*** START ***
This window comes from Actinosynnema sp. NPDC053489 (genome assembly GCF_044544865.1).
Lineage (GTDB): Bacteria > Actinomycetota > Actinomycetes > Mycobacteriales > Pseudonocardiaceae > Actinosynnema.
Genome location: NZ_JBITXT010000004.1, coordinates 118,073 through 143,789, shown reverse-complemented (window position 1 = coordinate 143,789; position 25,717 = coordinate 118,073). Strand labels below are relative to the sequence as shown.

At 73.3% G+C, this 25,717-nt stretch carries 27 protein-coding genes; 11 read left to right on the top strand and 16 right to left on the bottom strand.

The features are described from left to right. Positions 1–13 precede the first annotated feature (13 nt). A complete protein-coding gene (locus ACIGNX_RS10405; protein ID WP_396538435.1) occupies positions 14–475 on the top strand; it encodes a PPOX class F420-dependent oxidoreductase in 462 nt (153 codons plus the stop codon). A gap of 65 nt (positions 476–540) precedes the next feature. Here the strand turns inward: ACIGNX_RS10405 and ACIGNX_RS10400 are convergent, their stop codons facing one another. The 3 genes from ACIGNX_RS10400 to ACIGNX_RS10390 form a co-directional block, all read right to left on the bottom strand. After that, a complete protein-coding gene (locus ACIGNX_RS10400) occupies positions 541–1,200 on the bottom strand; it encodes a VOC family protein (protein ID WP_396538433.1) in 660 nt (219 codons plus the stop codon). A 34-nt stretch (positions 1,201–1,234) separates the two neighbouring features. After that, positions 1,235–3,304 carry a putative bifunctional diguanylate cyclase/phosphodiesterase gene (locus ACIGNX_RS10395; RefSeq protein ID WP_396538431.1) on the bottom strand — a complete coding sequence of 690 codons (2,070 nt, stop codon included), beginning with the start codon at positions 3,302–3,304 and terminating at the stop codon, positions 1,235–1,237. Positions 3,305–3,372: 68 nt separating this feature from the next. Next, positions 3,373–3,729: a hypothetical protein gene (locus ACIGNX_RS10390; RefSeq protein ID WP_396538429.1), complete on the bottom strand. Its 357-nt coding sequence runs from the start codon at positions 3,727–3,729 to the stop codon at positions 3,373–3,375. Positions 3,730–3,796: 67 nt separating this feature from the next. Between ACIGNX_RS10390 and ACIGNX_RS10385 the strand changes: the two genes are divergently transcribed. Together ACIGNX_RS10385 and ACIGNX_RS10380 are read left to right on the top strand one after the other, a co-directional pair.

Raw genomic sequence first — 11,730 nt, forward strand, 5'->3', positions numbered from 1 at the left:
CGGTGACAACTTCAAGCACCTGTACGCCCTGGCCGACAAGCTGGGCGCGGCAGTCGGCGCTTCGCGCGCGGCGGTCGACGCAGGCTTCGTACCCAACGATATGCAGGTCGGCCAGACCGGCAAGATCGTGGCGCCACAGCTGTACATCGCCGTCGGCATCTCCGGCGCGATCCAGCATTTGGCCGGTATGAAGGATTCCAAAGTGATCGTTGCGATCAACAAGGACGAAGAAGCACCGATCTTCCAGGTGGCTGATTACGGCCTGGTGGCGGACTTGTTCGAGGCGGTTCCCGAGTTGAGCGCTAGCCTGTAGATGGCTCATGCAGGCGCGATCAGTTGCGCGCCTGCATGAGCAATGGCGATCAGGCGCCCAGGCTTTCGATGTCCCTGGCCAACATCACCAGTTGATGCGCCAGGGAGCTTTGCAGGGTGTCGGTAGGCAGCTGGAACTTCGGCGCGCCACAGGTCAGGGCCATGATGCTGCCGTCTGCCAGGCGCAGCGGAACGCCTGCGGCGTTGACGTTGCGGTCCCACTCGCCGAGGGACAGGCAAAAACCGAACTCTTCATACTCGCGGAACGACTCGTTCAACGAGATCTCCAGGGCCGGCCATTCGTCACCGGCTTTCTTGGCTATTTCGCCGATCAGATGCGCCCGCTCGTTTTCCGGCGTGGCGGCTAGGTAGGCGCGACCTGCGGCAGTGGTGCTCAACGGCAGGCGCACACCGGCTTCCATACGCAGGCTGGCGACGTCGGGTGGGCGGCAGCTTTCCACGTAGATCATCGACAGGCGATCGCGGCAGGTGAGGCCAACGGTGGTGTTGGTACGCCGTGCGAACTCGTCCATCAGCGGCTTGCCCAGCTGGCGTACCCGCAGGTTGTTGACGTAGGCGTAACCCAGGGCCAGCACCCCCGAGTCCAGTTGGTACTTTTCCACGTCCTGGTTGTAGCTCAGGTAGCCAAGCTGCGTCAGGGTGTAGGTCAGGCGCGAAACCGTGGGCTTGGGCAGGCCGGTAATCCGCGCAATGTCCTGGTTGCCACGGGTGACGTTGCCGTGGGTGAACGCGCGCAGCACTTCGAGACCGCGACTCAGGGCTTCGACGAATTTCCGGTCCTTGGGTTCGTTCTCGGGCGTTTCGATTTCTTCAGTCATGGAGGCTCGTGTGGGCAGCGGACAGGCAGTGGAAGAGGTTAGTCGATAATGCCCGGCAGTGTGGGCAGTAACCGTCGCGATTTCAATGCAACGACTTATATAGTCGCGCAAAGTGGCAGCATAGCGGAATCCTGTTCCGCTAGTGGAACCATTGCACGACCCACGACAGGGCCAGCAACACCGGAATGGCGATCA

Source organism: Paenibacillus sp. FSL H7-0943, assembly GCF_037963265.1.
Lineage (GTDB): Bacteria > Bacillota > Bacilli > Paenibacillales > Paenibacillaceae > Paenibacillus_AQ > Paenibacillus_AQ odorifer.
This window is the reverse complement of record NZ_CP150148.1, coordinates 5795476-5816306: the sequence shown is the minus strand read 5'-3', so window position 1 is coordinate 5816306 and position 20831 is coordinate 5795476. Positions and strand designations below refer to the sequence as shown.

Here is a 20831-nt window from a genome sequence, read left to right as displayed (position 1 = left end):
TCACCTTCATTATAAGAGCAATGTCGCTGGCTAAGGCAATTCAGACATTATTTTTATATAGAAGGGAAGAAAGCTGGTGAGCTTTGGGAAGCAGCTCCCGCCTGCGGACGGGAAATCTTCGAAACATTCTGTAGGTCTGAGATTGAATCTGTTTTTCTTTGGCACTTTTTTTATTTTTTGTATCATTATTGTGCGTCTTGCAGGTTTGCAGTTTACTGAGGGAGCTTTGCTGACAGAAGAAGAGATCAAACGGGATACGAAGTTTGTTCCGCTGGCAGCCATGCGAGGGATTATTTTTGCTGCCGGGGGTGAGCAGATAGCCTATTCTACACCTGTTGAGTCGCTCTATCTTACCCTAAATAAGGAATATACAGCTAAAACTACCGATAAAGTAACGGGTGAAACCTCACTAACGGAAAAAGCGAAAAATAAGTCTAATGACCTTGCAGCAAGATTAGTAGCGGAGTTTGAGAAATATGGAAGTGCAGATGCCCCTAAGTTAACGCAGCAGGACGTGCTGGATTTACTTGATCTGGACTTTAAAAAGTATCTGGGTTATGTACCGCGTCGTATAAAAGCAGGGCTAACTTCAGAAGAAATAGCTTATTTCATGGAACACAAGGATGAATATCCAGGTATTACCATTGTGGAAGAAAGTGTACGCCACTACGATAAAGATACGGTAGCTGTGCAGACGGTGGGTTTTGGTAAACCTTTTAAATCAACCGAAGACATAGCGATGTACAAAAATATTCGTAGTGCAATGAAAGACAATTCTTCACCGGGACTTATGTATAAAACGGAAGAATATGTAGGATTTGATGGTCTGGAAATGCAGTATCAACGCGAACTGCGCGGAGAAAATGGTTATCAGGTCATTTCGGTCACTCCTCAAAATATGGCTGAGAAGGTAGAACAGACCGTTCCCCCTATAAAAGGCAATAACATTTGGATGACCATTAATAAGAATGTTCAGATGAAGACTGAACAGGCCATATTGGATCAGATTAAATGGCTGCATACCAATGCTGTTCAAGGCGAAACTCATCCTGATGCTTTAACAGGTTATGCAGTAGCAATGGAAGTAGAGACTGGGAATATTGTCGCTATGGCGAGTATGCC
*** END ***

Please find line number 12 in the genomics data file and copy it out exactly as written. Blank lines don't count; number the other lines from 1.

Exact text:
TCACCTTCATTATAAGAGCAATGTCGCTGGCTAAGGCAATTCAGACATTATTTTTATATAGAAGGGAAGAAAGCTGGTGAGCTTTGGGAAGCAGCTCCCGCCTGCGGACGGGAAATCTTCGAAACATTCTGTAGGTCTGAGATTGAATCTGTTTTTCTTTGGCACTTTTTTTATTTTTTGTATCATTATTGTGCGTCTTGCAGGTTTGCAGTTTACTGAGGGAGCTTTGCTGACAGAAGAAGAGATCAAACGGGATACGAAGTTTGTTCCGCTGGCAGCCATGCGAGGGATTATTTTTGCTGCCGGGGGTGAGCAGATAGCCTATTCTACACCTGTTGAGTCGCTCTATCTTACCCTAAATAAGGAATATACAGCTAAAACTACCGATAAAGTAACGGGTGAAACCTCACTAACGGAAAAAGCGAAAAATAAGTCTAATGACCTTGCAGCAAGATTAGTAGCGGAGTTTGAGAAATATGGAAGTGCAGATGCCCCTAAGTTAACGCAGCAGGACGTGCTGGATTTACTTGATCTGGACTTTAAAAAGTATCTGGGTTATGTACCGCGTCGTATAAAAGCAGGGCTAACTTCAGAAGAAATAGCTTATTTCATGGAACACAAGGATGAATATCCAGGTATTACCATTGTGGAAGAAAGTGTACGCCACTACGATAAAGATACGGTAGCTGTGCAGACGGTGGGTTTTGGTAAACCTTTTAAATCAACCGAAGACATAGCGATGTACAAAAATATTCGTAGTGCAATGAAAGACAATTCTTCACCGGGACTTATGTATAAAACGGAAGAATATGTAGGATTTGATGGTCTGGAAATGCAGTATCAACGCGAACTGCGCGGAGAAAATGGTTATCAGGTCATTTCGGTCACTCCTCAAAATATGGCTGAGAAGGTAGAACAGACCGTTCCCCCTATAAAAGGCAATAACATTTGGATGACCATTAATAAGAATGTTCAGATGAAGACTGAACAGGCCATATTGGATCAGATTAAATGGCTGCATACCAATGCTGTTCAAGGCGAAACTCATCCTGATGCTTTAACAGGTTATGCAGTAGCAATGGAAGTAGAGACTGGGAATATTGTCGCTATGGCGAGTATGCC